For example, what exactly is the point of counting the current Patrol Coastal Ships (PC) as battle force ships? The Navy has never given much thought about the PCs, indeed has never demonstrated until very recently they actually wanted the ships – which is why the US Coast Guard operated several of them for years, and now once the PCs approach end of life the Navy suddenly not only upgrades their weapon capabilities but wants to count PCs as battle force ships? All of the PCs are already between 12-19 years old and their life is only considered to be about 25 years at best – meaning all current PCs are likely to be retired between 2020-2025 anyway. The shipbuilding plan doesn’t include a PC replacement, so other than being able to count ships as part of the battle force for the short term, what exactly is to be gained? Is this only a political issue?
Here is another question… what if the Navy decides to put in a PC replacement? Does counting PCs as battle force ships benefit in any way should a potential PC replacement program pop up?
The Hospital Ships (T-AH) are a different issue entirely. At first my thought was, why not… after all the hospital ships today can serve in a support role for wartime operations, and are used for soft power operations today which are missions that have also been conducted by amphibious ships counted by the rules.
However, the reason I think the Hospital Ships (T-AH) are more problematic is that the hospital ships are specifically used as part of a diplomatic role for the United States, and their missions are executed under concepts rooted in Strategic Communications. Does it undermine the strategic communications aspect of medical diplomacy if the Navy starts counting the hospital ships as part of the “battle force?” All it takes is for one US hating foreign reporter to write a front page article how the Hospital Ships are “battle force ships” according to the US Navy and the STRATCOM of Medical Diplomacy with hospital ships becomes an uphill political climb. If the missions the hospital ships are deployed on have any function in strategic communications on behalf of the United States, it does appear claiming those ships as “battle force ships” would in fact be counter to the purpose of the ships missions in the 21st century, and be counterproductive without any obvious benefit.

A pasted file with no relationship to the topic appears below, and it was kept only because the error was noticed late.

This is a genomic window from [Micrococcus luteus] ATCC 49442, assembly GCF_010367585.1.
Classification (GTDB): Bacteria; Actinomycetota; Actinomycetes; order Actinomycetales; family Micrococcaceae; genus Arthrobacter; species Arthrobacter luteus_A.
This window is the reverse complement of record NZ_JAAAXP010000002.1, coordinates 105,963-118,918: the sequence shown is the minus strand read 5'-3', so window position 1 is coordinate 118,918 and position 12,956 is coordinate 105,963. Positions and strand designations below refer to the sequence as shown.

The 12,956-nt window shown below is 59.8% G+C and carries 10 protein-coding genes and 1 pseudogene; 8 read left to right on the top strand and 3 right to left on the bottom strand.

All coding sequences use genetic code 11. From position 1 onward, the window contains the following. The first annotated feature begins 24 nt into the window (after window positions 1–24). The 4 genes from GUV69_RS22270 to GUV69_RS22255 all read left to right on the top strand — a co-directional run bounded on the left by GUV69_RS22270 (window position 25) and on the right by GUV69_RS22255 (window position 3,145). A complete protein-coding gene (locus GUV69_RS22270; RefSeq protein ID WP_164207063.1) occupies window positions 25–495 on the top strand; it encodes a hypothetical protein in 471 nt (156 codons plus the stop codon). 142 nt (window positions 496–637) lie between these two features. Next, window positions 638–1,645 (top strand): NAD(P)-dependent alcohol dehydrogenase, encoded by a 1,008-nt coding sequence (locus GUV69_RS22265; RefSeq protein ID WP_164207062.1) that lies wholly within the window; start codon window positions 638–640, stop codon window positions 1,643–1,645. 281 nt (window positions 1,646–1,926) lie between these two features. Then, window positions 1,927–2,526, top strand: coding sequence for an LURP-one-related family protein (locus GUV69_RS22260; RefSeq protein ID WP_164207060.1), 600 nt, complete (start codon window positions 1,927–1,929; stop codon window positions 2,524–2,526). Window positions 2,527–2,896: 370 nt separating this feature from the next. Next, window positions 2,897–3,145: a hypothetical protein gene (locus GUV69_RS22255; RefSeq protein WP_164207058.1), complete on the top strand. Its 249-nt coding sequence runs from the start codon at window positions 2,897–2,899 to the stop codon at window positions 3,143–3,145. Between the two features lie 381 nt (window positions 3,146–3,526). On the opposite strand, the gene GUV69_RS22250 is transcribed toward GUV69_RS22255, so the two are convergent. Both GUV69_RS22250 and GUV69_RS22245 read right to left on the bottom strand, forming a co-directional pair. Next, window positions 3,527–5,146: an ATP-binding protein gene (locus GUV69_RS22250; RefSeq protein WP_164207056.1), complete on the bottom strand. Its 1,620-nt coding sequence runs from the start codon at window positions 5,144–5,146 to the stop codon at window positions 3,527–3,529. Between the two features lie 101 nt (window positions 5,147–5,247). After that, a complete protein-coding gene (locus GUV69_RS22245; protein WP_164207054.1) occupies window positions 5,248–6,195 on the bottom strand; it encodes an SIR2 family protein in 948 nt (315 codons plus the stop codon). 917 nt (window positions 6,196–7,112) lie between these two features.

I am not sure if the Navy gains by listing the hospital ships as part of the battle force. My sense is there is some loss in strategic communications, but how big or small that loss is depends a lot on how important the Navy considers the strategic communications of the hospital ship missions to be on these medical diplomacy deployments. It may not be a big deal though?
Last week an interview by Chris Cavas of Undersecretary Bob Work that discussed this topic was posted to Navy Times here. It covers the PCs and Hospital Ships, as well as JHSVs and other ships including special mission ships under consideration related to counting rules. Is this simply politics, or is there more to it than politics?
Time will tell.
- Assessing the Fleet: The 2014 Navy Retention Study
- Another Look: Michael Murphy and 9/11 ‘SEAL of Honor’
- Sea Control 49: General Robert Scales on Firepower
- Backlash Against Police Militarization: Implications for the U.S. Coast Guard?
- On Midrats 24 Aug 2014- Episode 242: “Lost Opportunities: WWI and the Birth of the Modern World”